No, not because the Bible is a myth—nobody cares if you’re lying to people about gods and angels—but because William Pierre Crotts and Thomas Dale Grabinski managed to cheat 11,000 investors across the country out of $585 million dollars over the course of several decades:
In a trial that lasted 10 months, prosecutors claimed that the executives were driven by shame to hide the foundation’s mounting investment losses, bilking investors who were recruited in Southern Baptist churches and by Bible-quoting salesmen who visited their homes. Investors were told their money would help Southern Baptist causes, such as building new churches, and were promised above-market returns.
Instead, prosecutors said Crotts and Grabinski had designed a Ponzi scheme in which new investors were needed to pay off the secret mounting debt. Donald Conrad, an Arizona assistant attorney general, characterized Crotts and Grabinski during closing arguments as business failures who defrauded investors in part to “feed their financial fantasies” that they were savvy businessmen.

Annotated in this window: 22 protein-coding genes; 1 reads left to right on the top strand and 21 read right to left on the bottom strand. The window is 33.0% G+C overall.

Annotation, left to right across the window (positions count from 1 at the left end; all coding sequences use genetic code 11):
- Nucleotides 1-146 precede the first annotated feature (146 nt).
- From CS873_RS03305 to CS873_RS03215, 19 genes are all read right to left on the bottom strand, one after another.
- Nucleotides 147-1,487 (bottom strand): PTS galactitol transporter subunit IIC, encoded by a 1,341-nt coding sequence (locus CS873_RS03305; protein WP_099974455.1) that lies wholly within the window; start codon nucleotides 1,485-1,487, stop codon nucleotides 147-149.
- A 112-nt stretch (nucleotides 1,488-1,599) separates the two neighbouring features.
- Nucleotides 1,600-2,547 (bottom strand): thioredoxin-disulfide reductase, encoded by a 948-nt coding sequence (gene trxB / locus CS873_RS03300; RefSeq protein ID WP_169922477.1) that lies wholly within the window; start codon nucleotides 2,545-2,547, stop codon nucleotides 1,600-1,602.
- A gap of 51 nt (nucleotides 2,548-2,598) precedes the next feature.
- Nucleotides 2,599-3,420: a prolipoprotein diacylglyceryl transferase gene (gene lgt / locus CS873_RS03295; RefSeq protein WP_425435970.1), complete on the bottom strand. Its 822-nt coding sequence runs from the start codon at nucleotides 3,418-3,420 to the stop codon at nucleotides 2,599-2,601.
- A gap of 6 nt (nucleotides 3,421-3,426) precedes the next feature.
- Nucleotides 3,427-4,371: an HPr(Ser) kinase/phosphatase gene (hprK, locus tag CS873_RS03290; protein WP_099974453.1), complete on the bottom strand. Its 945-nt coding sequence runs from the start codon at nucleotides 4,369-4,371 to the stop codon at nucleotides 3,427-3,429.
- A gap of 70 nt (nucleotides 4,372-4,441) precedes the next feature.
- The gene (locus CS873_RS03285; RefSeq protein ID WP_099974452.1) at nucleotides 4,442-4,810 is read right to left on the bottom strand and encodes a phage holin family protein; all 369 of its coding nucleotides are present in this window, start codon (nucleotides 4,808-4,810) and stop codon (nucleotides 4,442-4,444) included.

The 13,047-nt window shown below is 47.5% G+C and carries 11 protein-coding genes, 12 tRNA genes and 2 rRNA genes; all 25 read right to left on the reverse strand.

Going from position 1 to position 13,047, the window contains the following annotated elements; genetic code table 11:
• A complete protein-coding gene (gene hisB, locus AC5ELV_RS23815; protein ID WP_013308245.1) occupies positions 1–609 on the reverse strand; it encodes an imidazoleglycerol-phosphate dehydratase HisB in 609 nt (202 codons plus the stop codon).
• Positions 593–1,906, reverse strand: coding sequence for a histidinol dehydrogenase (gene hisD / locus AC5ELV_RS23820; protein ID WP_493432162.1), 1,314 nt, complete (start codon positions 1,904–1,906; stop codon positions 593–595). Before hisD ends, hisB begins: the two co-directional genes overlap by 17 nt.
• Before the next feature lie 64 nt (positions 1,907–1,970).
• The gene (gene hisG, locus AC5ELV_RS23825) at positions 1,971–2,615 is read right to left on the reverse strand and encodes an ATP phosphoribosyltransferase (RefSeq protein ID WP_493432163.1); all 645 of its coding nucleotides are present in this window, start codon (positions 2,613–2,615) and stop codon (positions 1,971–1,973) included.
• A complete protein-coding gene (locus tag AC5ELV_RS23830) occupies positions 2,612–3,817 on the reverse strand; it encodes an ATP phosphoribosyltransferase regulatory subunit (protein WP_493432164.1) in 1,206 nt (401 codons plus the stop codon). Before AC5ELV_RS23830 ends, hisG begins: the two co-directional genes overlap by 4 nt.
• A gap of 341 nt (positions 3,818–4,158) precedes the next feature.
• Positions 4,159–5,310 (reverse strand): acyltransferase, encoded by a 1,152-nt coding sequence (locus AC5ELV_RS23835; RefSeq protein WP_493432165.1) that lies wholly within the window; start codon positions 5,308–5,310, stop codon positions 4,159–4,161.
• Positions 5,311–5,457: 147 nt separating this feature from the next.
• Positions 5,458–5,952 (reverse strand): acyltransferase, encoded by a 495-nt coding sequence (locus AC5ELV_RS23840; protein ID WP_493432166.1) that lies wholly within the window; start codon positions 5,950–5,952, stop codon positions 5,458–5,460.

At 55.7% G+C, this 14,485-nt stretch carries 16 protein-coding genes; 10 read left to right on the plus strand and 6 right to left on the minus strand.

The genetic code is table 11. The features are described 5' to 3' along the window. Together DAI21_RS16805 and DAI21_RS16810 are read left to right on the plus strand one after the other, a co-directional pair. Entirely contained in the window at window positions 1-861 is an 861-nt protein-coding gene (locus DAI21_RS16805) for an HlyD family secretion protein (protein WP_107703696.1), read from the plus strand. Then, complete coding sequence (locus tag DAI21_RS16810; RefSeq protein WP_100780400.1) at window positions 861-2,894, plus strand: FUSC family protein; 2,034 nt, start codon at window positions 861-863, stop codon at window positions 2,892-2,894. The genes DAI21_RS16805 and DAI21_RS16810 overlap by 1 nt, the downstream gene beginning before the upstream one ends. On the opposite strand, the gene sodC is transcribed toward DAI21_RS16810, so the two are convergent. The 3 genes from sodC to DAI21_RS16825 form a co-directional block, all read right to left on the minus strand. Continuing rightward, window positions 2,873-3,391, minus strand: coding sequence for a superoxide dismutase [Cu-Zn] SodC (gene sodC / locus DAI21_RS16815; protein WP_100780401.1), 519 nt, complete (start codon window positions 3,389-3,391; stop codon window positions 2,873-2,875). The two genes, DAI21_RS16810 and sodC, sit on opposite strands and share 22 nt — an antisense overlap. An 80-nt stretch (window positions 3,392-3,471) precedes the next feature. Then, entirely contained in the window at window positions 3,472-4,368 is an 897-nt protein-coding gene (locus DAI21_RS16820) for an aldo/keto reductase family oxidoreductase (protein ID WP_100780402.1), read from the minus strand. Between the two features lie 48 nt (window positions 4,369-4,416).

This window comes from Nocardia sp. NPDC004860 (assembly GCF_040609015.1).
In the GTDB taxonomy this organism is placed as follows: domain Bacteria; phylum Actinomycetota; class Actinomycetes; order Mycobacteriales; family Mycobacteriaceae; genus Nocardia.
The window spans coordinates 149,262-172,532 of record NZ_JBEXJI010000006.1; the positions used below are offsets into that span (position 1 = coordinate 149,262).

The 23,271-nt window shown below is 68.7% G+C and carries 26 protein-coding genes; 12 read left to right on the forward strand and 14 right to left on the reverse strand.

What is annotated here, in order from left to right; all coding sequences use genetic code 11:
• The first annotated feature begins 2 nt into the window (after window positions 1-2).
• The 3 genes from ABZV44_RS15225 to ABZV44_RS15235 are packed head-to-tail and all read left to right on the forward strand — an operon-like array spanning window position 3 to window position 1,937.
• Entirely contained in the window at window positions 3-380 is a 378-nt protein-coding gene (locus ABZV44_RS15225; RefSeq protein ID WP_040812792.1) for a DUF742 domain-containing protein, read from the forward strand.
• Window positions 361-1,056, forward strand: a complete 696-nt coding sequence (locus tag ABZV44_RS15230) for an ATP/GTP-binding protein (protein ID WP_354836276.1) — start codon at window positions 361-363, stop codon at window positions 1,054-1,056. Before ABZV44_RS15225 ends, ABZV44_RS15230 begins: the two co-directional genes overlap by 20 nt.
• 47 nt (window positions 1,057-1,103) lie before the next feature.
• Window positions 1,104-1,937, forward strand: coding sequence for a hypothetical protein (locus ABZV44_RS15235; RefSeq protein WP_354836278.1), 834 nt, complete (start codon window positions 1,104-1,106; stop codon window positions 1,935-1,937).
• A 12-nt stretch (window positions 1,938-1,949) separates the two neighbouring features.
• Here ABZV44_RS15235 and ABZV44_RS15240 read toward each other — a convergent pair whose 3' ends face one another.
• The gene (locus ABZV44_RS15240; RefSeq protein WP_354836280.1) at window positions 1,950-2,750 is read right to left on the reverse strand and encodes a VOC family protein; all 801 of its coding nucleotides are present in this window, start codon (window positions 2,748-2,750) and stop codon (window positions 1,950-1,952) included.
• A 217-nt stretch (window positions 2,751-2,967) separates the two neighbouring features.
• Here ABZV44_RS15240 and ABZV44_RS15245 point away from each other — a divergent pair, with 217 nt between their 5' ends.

One good delusion inspires another I suppose.
The defense argued that the foundation would’ve been fine if sales of securities hadn’t been halted by Arizona officials in 1999. The state’s officials, they claimed, just didn’t understand the foundation’s “complicated finances.” That’s not the bit that caught my attention, though. No, what caught my attention was the following comment by fellow True Believer™ James D. Porter, who is a friend of Crotts and believes him to be innocent:
“The truth is not determined by what this court said,” Porter said. “Righteous people have spent time in jail before.”
Yes! It’s the old “persecuted Christian” meme raising its ugly head yet again! Ain’t faith a grand thing? It allows you to still believe in your friends after they’ve defrauded you of your investment money.